House offers unanimous support for pair of hydro project development bills

The U.S. House of Representatives has unanimously approved a pair of bills that would promote the development of qualifying pumped storage projects and addition of hydroelectric capacity to existing non-powered dams.
The first, called the Promoting Closed-Loop Pumped Storage Hydropower Act (House Resolution 2880), would limit the Federal Energy Regulatory Commission’s authority to enforce licensing conditions for closed-loop proposals “only as necessary to protect public safety”, or in instances “that are reasonable, economically feasible, and essential to protect fish and wildlife resources.”
The bill was introduced by Rep. Morgan Griffith, whose state, Virginia, could benefit significantly should the legislation be enacted by virtue of a pumped storage facility being pitched by Dominion Energy for the state’s southwestern coalfield region.
According to a Dominion report released earlier this year, the project could cost as much as $2 billion and create more than 2,000 jobs through 2027.
“This technology is a job creator and an asset for a true ‘all of the above’ energy policy,” Griffith, a member of the Republican Party, said. “I have promoted it as a great idea for the Virginia coalfields because we have the infrastructure ready to support closed-loop pumped storage projects, but sites around the country would benefits from these projects as well.
“My bill makes the process of licensing them easier, and I hope today’s vote will serve as an encouragement to companies looking at closed-loop storage, whether in or out of a mine.”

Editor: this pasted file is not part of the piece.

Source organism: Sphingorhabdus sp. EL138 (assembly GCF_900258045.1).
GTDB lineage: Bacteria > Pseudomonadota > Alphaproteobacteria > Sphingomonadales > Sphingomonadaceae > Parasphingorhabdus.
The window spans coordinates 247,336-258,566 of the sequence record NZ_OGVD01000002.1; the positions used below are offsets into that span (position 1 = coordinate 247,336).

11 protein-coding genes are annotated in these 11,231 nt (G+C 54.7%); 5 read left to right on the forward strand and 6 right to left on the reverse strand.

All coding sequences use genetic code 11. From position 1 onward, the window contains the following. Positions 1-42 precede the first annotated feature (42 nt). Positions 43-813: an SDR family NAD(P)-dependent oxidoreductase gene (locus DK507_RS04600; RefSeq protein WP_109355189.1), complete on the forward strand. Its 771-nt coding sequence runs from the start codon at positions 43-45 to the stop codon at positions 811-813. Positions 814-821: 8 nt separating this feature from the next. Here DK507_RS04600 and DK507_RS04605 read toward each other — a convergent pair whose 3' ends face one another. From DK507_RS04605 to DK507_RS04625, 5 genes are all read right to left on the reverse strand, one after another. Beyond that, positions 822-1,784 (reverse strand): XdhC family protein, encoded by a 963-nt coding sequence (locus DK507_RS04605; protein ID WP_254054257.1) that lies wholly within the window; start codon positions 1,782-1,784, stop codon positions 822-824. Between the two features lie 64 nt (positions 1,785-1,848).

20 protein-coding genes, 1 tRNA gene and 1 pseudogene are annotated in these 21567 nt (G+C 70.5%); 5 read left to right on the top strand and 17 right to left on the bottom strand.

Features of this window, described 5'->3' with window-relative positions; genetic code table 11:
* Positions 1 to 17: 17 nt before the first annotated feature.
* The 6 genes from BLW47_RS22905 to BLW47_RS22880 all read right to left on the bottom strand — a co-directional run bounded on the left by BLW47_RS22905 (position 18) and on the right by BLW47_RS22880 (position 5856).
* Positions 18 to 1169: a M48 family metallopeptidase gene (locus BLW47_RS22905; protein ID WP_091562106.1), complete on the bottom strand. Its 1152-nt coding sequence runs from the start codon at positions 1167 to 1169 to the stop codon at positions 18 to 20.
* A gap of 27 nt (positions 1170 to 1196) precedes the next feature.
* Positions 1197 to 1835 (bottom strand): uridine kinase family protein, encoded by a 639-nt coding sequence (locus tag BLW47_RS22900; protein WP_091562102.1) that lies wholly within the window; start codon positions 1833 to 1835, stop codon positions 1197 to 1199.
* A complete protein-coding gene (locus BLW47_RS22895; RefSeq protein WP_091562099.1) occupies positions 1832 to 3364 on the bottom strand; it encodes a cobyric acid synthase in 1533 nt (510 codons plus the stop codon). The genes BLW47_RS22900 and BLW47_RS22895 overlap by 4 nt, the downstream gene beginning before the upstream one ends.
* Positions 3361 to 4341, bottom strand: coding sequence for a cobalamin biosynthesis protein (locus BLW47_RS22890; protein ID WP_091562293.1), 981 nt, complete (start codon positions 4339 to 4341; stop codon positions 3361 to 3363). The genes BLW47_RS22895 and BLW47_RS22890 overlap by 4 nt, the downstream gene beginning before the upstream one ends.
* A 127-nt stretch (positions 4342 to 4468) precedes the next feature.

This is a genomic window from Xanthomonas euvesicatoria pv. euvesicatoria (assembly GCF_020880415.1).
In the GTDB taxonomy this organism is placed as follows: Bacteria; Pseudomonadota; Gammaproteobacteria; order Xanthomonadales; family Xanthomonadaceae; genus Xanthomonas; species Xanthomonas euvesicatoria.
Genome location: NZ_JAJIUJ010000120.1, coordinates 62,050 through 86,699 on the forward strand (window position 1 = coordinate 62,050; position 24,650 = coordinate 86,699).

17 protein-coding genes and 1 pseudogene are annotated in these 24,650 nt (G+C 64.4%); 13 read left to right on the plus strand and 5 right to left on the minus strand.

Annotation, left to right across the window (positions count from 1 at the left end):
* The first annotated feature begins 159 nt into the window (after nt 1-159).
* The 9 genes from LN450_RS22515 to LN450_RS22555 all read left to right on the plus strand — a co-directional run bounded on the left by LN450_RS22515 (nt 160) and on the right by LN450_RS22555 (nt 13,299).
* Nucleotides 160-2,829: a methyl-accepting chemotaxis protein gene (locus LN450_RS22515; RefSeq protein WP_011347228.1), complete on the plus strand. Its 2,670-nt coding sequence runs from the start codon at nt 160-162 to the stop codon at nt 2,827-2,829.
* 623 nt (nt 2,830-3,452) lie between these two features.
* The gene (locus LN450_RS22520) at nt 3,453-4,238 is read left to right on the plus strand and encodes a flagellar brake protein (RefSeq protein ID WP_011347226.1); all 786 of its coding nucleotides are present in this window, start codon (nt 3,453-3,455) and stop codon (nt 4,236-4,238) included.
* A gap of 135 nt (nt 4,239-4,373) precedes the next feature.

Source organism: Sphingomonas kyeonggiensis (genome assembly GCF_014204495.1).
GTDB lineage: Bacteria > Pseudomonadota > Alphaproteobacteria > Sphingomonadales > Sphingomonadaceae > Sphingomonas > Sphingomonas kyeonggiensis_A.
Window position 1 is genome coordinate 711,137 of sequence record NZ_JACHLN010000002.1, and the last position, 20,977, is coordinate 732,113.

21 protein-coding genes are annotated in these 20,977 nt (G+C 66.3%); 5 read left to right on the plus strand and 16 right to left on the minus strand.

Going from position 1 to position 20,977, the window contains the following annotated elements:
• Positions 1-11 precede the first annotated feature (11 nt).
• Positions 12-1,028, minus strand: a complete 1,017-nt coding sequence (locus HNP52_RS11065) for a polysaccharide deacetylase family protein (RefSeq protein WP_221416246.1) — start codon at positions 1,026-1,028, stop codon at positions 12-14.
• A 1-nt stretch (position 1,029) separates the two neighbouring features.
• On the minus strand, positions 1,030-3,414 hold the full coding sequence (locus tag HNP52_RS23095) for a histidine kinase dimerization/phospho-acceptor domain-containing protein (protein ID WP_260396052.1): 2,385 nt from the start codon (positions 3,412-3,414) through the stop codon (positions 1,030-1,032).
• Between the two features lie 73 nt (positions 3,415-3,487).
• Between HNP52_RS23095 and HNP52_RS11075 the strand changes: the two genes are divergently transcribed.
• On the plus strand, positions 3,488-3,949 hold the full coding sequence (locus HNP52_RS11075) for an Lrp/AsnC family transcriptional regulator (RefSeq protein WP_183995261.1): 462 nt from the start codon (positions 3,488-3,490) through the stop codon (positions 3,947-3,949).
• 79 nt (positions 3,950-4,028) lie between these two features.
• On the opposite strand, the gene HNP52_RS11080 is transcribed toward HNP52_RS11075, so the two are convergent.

The second proposal, called the Promoting Hydropower Development at Existing Non-powered Dams Act (H.R. 2872), would establish an expedited licensing process, resulting in decisions on applications in two years or less.
The bill would also require FERC, the U.S. Army Corps of Engineers and the U.S. Department of the Interior to develop a list of existing non-powered, federally-owned dams that have the greatest potential for private sector hydropower development.
“Back home in Indiana, there are six non-powered dams located throughout the 8th district that could benefit from an expedited permitting process that promotes hydropower generation and provides quality Hoosier jobs,” said Rep. Larry Bucshon, R-Ind., who introduced the bill. “Streamlining the permitting process for qualifying non-powered dam projects represents an important first step in modernizing our energy infrastructure.”

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Michael Harris formerly was Editor for

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